December 9, 2010 by Vincent
Why Chrome TweetDeck Not Ready to Replace Desktop Version
TweetDeck’s CEO claims that Chrome TweetDeck, available in Google’s newly launched Chrome Web Store is “definitely our best version of a desktop TweetDeck so far“. While I have to agree it is quite decent, the Chrome version of TweetDeck is definitely not ready to completely replace its desktop version.
No TweetDeck Group
TweetDeck group existed in the desktop version way before even Twitter lists is implemented. It is useful because you can add anyone in the group and follow their tweets without actually following them on Twitter.
Stalkers would be upset to learn that TweetDeck group is not supported in the Chrome version.
You can however add your existing Twitter lists as a new columns. There is no way to edit the list in the app itself. You would have to do that on Twitter.
You can also add a column to monitor tweets from someone you’re already following, reserving the entire column just for his tweets so that you won’t miss a single one.
You will not be notified when there is a new tweet in your timeline. Everything happens silently. To keep yourself up to date, you would have to continuously switch back and forth to TweetDeck’s tab.
Services integration not available
Options to select your preferred services for link shortening and media uploading is not available. By default, Chrome TweetDeck will use Bit.ly’s j.mp domain to shorten long links, but you can’t add your Bit.ly API to track your links.
Not very friendly for online marketers.
Horizontal column scrolling a pain
TweetDeck wouldn’t have today’s success if not for its columns. In Chrome TweetDeck, if you have more columns than your screen can fit, you won’t be able to jump to a column easily unlike the desktop version.
The only way is to use the horizontal scroll bar, which is a drag to drag *pun intended*.
Sign out and lost all your column and account customization
After signing out, all your settings and customization will be lost on your next login. Columns settings would be back to the defaultâ€”Home, Me, Inbox.
If you are handling multiple accounts (Twitter, Facebook etc), deleted accounts will also be back on your next login.
That being said, the Chrome TweetDeck also bring some cool features that is not available in the existing desktop version, like the integrated inbox that captures both Twitter DM and Facebook messages, and the “Me” column that captures @mentions and your Facebook notifications.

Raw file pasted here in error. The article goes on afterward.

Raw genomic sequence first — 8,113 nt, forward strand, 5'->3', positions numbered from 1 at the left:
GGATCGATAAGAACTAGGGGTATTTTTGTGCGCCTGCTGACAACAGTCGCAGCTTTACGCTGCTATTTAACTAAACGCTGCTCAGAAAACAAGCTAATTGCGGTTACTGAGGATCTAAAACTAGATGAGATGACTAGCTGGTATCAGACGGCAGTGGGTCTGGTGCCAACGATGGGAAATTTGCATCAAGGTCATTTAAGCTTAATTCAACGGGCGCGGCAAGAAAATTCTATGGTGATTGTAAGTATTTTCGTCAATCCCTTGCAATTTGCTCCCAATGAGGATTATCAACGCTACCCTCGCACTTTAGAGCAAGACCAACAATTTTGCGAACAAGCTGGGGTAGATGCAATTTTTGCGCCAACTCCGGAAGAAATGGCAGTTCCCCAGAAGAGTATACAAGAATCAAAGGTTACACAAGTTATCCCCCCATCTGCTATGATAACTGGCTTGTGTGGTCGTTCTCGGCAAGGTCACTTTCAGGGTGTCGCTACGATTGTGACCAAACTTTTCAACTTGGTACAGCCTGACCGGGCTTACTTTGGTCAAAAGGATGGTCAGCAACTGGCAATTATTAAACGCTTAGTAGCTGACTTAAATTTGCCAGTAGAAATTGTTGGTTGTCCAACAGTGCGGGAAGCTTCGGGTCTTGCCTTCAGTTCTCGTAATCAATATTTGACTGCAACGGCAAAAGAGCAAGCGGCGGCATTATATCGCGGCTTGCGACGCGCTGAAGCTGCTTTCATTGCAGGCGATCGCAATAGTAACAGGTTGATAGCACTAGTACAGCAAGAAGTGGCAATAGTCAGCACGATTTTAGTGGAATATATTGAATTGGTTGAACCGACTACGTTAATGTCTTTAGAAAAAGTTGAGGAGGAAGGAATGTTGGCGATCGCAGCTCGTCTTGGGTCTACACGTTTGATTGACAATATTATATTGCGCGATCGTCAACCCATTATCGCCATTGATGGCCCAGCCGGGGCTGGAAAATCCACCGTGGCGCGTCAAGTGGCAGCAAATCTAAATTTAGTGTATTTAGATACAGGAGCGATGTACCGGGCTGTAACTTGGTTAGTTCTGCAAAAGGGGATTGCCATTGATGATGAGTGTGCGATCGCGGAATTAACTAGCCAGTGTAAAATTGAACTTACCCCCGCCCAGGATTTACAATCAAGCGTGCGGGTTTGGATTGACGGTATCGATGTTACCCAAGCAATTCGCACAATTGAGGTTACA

The TweetDeck team is definitely looking into some of the above mentioned issues. But until they decide to port over most of desktop TweetDeck’s functionality, I’m not jumping ship. In fact, Chrome is not even my primary browser.
*the points mentioned are all based on my personal observation. Do correct me if I miss anything.
Richard Barley - December 9, 2010 @ 10:38 pm
Hi there, thanks for taking the time to review Chrome TweetDeck – we really appreciate your feedback.
As you’ve raised a few issues, I thought I’d give you some feedback on them too, so you know where we are with things.
First up it is important to understand that we have never pitched Chrome TweetDeck as a direct replacement for Desktop TweetDeck, something we made clear in our blog post (http://bit.ly/h1M1Ux). So naturally there will be lots of features that are not yet in Chrome TweetDeck that are in Desktop TweetDeck, but we’ll be adding a lot of these very quickly, so keep an eye on us 🙂
On your specific points…
No Groups: We actually deprecated TweetDeck Groups over a year ago and have thus not included them in any of our brand-new products. We know a lot of people liked them, but we simply cannot continue supporting them I’m afraid. The future may see something new come along as far as grouping your friends is concerned, but there are certainly no plans just yet.
No notifications: We know this is important and we are actively working on these now. Expect to see them in an update soon.
Custom services: To keep things simple we have chosen to just go with default services for now, but ideally yes we will allow choices when shortening and uploading. We just need to ensure the basics are covered first before we start getting too advanced.
Horizontal scrolling: A lot of mice and laptop trackpads now support horizontal scrolling, which certainly helps here, but we are mindful of making sure your TweetDeck is easy to manage. We are certainly working towards making this as easy as possible in the Chrome app.
Sign-out/sync: We are aware that there are big improvements that we can make here. There is an update coming very soon that makes some improvements in this area, with many more to come.
i hope this has been helpful. Once again, thank you for trying TweetDeck and I hope that you keep a look out for our updates over the next days and weeks.
TweetDeck Community Manager
Vincent - December 10, 2010 @ 6:25 pm
I had the impression that TweetDeck is trying to make ChromeDeck on par to the desktop version after reading TD’s CEO’s comment “Itâ€™s definitely our best version of a desktop TweetDeck so farâ€. That statement alone inspired me to write a review to refute his claim. Thanks for correcting me.
Glad to know that some of the solutions are already in work. ChromeDeck can definitely attract more early adopters with it having priority for new features and innovations.
Jimmy - December 10, 2010 @ 12:59 am
nice review 🙂
Vincent - December 10, 2010 @ 6:16 pm
Thanks Jimmy. Have you tried the Chrome TweetDeck?
Sarah-Miss Virtual Reality - January 20, 2011 @ 10:37 pm
What they ought to do is create a Chrome TweetDeck layout that is much like the old FB layout. I think that way they would get a lot more users and promotion, which is what most start-up’s need.